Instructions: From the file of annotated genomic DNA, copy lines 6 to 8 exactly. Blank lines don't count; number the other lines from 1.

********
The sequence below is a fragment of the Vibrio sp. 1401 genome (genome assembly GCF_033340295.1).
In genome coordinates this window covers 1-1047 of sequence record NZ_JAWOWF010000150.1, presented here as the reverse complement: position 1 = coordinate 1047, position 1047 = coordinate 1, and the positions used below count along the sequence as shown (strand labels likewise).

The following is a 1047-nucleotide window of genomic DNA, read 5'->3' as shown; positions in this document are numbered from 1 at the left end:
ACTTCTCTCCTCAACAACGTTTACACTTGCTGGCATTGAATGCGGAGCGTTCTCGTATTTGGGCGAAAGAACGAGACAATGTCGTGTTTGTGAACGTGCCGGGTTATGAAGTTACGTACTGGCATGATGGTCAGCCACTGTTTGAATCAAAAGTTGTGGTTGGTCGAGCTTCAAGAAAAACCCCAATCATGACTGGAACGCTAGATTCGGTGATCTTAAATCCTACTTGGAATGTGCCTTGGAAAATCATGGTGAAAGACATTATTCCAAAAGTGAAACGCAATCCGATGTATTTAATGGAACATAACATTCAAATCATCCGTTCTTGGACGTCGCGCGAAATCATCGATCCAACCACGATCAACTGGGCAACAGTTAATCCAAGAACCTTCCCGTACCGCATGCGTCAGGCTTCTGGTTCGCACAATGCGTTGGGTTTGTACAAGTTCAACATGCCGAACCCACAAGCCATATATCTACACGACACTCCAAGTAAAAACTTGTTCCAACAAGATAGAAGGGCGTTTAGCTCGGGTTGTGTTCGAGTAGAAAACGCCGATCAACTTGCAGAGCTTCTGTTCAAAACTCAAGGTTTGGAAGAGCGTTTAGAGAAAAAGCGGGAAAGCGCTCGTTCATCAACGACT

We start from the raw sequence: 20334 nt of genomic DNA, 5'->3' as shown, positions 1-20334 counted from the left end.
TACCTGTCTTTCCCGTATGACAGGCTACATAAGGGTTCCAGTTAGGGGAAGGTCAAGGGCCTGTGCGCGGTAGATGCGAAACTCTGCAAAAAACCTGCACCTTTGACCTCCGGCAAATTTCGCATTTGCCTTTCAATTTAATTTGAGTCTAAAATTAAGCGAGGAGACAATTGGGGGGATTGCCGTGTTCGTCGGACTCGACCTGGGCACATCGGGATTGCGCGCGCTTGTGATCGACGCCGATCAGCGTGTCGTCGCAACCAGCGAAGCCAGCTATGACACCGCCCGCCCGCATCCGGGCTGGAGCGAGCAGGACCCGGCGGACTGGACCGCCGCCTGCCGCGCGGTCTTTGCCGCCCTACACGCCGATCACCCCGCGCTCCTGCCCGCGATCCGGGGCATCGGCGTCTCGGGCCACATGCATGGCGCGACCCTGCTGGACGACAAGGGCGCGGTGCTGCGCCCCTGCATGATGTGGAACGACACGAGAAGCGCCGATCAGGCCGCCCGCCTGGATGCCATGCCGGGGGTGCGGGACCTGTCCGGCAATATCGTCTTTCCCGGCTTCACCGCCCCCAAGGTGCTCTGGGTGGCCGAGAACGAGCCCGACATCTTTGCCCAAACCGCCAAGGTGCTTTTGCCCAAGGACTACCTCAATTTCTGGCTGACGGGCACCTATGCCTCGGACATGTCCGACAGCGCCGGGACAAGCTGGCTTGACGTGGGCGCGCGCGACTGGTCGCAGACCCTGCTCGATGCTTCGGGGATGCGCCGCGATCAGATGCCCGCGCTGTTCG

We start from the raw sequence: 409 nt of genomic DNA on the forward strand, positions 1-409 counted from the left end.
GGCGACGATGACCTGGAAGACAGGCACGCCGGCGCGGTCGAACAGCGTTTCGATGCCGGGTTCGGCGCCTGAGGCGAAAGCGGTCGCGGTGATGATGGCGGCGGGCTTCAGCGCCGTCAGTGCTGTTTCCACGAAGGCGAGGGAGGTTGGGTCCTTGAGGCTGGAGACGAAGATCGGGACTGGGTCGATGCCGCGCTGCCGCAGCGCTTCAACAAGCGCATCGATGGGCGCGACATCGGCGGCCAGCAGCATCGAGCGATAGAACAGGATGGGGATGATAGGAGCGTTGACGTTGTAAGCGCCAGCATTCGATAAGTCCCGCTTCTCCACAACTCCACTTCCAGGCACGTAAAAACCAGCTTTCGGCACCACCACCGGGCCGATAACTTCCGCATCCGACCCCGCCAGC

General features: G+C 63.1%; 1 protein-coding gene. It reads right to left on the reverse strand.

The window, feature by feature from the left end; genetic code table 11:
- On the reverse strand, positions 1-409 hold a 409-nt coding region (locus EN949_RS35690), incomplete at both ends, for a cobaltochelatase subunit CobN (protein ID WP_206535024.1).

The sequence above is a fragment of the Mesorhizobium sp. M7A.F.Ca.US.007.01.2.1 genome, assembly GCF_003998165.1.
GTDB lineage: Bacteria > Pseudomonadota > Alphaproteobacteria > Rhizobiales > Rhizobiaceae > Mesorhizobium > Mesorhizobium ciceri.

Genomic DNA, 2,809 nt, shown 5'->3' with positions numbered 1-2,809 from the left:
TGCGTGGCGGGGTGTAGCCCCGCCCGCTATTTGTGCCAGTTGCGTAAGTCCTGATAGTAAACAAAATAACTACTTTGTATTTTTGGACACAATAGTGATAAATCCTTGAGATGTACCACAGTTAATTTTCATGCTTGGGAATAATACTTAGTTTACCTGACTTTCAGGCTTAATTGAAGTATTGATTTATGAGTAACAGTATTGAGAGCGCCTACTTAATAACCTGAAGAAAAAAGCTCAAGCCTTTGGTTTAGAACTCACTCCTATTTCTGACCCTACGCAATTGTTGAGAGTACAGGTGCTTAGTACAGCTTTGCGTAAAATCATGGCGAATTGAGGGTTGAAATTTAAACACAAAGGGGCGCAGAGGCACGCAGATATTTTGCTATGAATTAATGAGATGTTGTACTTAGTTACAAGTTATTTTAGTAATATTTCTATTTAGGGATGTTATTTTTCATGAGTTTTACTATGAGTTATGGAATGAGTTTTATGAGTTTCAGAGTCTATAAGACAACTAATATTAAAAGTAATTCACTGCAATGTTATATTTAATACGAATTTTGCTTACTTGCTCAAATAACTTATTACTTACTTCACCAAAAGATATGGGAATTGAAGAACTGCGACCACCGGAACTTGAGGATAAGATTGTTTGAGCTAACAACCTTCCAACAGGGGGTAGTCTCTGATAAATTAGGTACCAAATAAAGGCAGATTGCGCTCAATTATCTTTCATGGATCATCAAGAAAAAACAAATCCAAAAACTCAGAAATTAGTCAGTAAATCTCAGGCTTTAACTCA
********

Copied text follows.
TACCTGTCTTTCCCGTATGACAGGCTACATAAGGGTTCCAGTTAGGGGAAGGTCAAGGGCCTGTGCGCGGTAGATGCGAAACTCTGCAAAAAACCTGCACCTTTGACCTCCGGCAAATTTCGCATTTGCCTTTCAATTTAATTTGAGTCTAAAATTAAGCGAGGAGACAATTGGGGGGATTGCCGTGTTCGTCGGACTCGACCTGGGCACATCGGGATTGCGCGCGCTTGTGATCGACGCCGATCAGCGTGTCGTCGCAACCAGCGAAGCCAGCTATGACACCGCCCGCCCGCATCCGGGCTGGAGCGAGCAGGACCCGGCGGACTGGACCGCCGCCTGCCGCGCGGTCTTTGCCGCCCTACACGCCGATCACCCCGCGCTCCTGCCCGCGATCCGGGGCATCGGCGTCTCGGGCCACATGCATGGCGCGACCCTGCTGGACGACAAGGGCGCGGTGCTGCGCCCCTGCATGATGTGGAACGACACGAGAAGCGCCGATCAGGCCGCCCGCCTGGATGCCATGCCGGGGGTGCGGGACCTGTCCGGCAATATCGTCTTTCCCGGCTTCACCGCCCCCAAGGTGCTCTGGGTGGCCGAGAACGAGCCCGACATCTTTGCCCAAACCGCCAAGGTGCTTTTGCCCAAGGACTACCTCAATTTCTGGCTGACGGGCACCTATGCCTCGGACATGTCCGACAGCGCCGGGACAAGCTGGCTTGACGTGGGCGCGCGCGACTGGTCGCAGACCCTGCTCGATGCTTCGGGGATGCGCCGCGATCAGATGCCCGCGCTGTTCG

We start from the raw sequence: 409 nt of genomic DNA on the forward strand, positions 1-409 counted from the left end.
GGCGACGATGACCTGGAAGACAGGCACGCCGGCGCGGTCGAACAGCGTTTCGATGCCGGGTTCGGCGCCTGAGGCGAAAGCGGTCGCGGTGATGATGGCGGCGGGCTTCAGCGCCGTCAGTGCTGTTTCCACGAAGGCGAGGGAGGTTGGGTCCTTGAGGCTGGAGACGAAGATCGGGACTGGGTCGATGCCGCGCTGCCGCAGCGCTTCAACAAGCGCATCGATGGGCGCGACATCGGCGGCCAGCAGCATCGAGCGATAGAACAGGATGGGGATGATAGGAGCGTTGACGTTGTAAGCGCCAGCATTCGATAAGTCCCGCTTCTCCACAACTCCACTTCCAGGCACGTAAAAACCAGCTTTCGGCACCACCACCGGGCCGATAACTTCCGCATCCGACCCCGCCAGC